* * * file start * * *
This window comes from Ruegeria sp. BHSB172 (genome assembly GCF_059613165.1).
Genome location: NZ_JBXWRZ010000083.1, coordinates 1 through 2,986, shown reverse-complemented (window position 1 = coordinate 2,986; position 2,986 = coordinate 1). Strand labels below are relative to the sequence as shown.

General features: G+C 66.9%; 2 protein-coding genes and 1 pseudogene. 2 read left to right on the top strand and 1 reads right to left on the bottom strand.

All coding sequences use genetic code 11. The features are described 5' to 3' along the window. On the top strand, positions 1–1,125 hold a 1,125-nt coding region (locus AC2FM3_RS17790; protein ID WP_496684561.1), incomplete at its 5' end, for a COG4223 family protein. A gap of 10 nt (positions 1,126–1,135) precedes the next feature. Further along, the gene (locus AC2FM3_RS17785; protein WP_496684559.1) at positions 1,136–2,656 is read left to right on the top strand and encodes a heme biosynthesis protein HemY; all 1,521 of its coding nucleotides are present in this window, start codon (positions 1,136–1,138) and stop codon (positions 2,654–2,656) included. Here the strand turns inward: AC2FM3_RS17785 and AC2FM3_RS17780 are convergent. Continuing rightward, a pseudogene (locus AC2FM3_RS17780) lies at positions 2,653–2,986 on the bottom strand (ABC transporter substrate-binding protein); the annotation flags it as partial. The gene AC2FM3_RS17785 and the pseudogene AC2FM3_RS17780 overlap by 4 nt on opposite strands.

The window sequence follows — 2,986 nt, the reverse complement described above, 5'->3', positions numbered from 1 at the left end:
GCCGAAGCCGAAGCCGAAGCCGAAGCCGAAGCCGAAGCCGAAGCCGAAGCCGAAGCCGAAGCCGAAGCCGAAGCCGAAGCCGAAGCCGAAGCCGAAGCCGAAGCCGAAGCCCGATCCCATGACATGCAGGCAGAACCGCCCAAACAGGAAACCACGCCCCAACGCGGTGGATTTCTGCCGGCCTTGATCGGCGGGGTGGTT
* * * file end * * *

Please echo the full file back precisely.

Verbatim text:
This window comes from Ruegeria sp. BHSB172 (genome assembly GCF_059613165.1).
Genome location: NZ_JBXWRZ010000083.1, coordinates 1 through 2,986, shown reverse-complemented (window position 1 = coordinate 2,986; position 2,986 = coordinate 1). Strand labels below are relative to the sequence as shown.

General features: G+C 66.9%; 2 protein-coding genes and 1 pseudogene. 2 read left to right on the top strand and 1 reads right to left on the bottom strand.

All coding sequences use genetic code 11. The features are described 5' to 3' along the window. On the top strand, positions 1–1,125 hold a 1,125-nt coding region (locus AC2FM3_RS17790; protein ID WP_496684561.1), incomplete at its 5' end, for a COG4223 family protein. A gap of 10 nt (positions 1,126–1,135) precedes the next feature. Further along, the gene (locus AC2FM3_RS17785; protein WP_496684559.1) at positions 1,136–2,656 is read left to right on the top strand and encodes a heme biosynthesis protein HemY; all 1,521 of its coding nucleotides are present in this window, start codon (positions 1,136–1,138) and stop codon (positions 2,654–2,656) included. Here the strand turns inward: AC2FM3_RS17785 and AC2FM3_RS17780 are convergent. Continuing rightward, a pseudogene (locus AC2FM3_RS17780) lies at positions 2,653–2,986 on the bottom strand (ABC transporter substrate-binding protein); the annotation flags it as partial. The gene AC2FM3_RS17785 and the pseudogene AC2FM3_RS17780 overlap by 4 nt on opposite strands.

The window sequence follows — 2,986 nt, the reverse complement described above, 5'->3', positions numbered from 1 at the left end:
GCCGAAGCCGAAGCCGAAGCCGAAGCCGAAGCCGAAGCCGAAGCCGAAGCCGAAGCCGAAGCCGAAGCCGAAGCCGAAGCCGAAGCCGAAGCCGAAGCCGAAGCCGAAGCCCGATCCCATGACATGCAGGCAGAACCGCCCAAACAGGAAACCACGCCCCAACGCGGTGGATTTCTGCCGGCCTTGATCGGCGGGGTGGTT